So in my own small way, I am trying to pass on a love that is unconditional within my family. Modeled after the love of Jesus, who while crucified on a cross, sentenced there by an angry mob said, “Father, forgive them, For they do not know what they are doing.” Luke 23:34

I still can’t imagine what it was like to offer that kind of grace and mercy. But I believe that He was able to do so because HE trusted in the Father. He trusted his life into the hands of God and trusted in His plan, even though He had to face such great suffering and death. Hebrews 12:2 reminds us that, “For the joy set before him, he endured the cross, scorning its shame, and sat down at the right hand of the throne of God.” The following verse says, “Consider him who endured such opposition from sinners, so that you will not grow weary and lose heart.”

When I meditate on the life and death of Christ, I am compelled to cling to Hebrews 12:1-2, “Therefore, since we are surrounded by such a great cloud of witnesses, let us throw off everything that hinders, and the sin that so easily entangles. And let us run with perseverance the race marked out for us, fixing our eyes on Jesus, the pioneer and perfecter of faith.” And I store in my heart the truth of Romans 8:31, that “If God is for us, who can be against us?” I am in awe that we have a God whose love is unconditional and who is FOR us. I am so grateful that my husband started this phrase for our family. And I am blessed to be able to extend the same love and grace to my children.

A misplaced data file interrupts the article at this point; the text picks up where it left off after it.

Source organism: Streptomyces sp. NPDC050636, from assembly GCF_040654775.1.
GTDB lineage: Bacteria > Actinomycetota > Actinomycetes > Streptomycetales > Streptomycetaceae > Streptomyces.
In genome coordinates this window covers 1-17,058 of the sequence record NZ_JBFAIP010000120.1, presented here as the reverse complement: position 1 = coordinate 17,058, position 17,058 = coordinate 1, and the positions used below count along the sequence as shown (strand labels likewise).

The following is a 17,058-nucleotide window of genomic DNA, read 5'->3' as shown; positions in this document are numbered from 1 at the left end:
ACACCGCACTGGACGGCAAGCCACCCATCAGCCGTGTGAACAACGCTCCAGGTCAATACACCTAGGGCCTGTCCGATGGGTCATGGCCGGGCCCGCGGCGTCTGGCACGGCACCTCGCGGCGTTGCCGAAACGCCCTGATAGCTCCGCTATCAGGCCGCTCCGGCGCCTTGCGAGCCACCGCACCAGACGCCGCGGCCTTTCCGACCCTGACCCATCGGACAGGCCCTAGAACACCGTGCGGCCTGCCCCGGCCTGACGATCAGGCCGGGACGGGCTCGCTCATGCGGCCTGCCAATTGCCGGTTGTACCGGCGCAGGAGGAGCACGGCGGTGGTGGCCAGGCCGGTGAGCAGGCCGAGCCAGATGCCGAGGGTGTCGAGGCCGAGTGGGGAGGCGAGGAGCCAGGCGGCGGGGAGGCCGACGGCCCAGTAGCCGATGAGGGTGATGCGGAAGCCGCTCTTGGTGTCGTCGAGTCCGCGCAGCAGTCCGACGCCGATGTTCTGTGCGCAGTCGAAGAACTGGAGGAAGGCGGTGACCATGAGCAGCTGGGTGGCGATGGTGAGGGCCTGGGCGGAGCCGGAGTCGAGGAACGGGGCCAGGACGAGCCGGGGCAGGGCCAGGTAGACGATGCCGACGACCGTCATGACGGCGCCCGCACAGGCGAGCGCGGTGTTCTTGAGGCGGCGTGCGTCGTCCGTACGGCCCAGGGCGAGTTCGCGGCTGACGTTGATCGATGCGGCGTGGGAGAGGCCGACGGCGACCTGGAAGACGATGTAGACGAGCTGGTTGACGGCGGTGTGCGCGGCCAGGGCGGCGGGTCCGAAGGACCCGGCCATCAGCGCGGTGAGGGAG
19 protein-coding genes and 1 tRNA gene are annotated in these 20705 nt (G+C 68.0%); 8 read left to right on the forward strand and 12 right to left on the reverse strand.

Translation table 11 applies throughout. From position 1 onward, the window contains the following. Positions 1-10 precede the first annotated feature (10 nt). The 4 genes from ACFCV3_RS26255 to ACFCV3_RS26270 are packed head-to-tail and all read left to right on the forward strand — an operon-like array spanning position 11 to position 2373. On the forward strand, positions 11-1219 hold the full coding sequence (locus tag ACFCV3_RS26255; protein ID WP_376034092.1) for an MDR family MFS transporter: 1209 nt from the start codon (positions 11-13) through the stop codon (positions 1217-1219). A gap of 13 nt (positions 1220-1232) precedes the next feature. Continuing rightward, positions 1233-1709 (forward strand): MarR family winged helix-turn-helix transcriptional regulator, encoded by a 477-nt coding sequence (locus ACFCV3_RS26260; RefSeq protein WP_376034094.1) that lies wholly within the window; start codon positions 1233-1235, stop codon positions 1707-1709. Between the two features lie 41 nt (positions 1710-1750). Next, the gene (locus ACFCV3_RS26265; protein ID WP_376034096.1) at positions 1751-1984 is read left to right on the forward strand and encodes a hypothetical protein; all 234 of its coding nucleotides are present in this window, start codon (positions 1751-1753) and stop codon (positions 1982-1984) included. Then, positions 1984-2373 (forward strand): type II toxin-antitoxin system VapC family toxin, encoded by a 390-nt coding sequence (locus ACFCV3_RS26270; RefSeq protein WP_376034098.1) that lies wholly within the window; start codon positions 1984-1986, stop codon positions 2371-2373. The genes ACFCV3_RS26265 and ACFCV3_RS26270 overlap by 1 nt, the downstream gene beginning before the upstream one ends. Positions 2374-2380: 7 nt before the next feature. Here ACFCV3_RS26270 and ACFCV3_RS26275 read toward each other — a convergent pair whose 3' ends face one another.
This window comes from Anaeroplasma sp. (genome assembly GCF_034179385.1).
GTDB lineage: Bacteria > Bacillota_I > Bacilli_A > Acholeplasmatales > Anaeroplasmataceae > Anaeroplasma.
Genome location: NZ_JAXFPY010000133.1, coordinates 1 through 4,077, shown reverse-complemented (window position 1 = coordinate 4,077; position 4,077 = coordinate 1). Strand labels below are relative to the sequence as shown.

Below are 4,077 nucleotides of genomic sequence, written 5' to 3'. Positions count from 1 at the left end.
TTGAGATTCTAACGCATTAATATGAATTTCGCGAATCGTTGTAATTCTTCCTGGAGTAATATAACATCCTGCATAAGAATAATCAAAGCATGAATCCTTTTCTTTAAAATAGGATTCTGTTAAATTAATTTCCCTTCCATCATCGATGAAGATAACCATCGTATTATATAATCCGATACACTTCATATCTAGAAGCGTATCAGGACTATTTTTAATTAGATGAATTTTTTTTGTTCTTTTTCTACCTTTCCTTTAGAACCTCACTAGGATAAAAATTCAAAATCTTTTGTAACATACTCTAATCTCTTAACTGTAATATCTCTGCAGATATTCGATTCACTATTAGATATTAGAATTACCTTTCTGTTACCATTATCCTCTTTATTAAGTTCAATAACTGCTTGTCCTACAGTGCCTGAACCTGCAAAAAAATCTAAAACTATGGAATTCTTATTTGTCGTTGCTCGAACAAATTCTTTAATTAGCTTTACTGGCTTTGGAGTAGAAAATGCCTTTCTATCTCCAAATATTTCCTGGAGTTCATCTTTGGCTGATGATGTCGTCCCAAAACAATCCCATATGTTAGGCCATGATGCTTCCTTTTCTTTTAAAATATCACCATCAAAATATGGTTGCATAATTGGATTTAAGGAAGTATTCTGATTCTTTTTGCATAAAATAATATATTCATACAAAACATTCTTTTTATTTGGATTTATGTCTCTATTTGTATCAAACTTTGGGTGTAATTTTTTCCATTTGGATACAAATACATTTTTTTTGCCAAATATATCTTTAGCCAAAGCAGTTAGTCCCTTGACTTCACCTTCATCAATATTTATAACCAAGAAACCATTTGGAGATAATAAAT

On one particular day, I was able to offer this love to my son. I was waiting for him as he was getting off the school bus. As he descended the steps, another student immediately followed after him, racing to get to me first. This child wanted to make sure I knew that my son had teased him. On this particular day, I had a sense that the other child was not completely innocent. And if I’m honest, I was getting fatigued by this after school routine repeating itself day after day. I briefly acknowledged the other child’s complaint and began walking my son home.

I remember looking at my son while we were walking, and I could tell he was getting himself ready for another “talk.” This time, I looked at him and I said, “I need you to know, I am on your side buddy.”

He looked surprised and even a little confused. And then he said, “No, you’re not,” and he hung his head.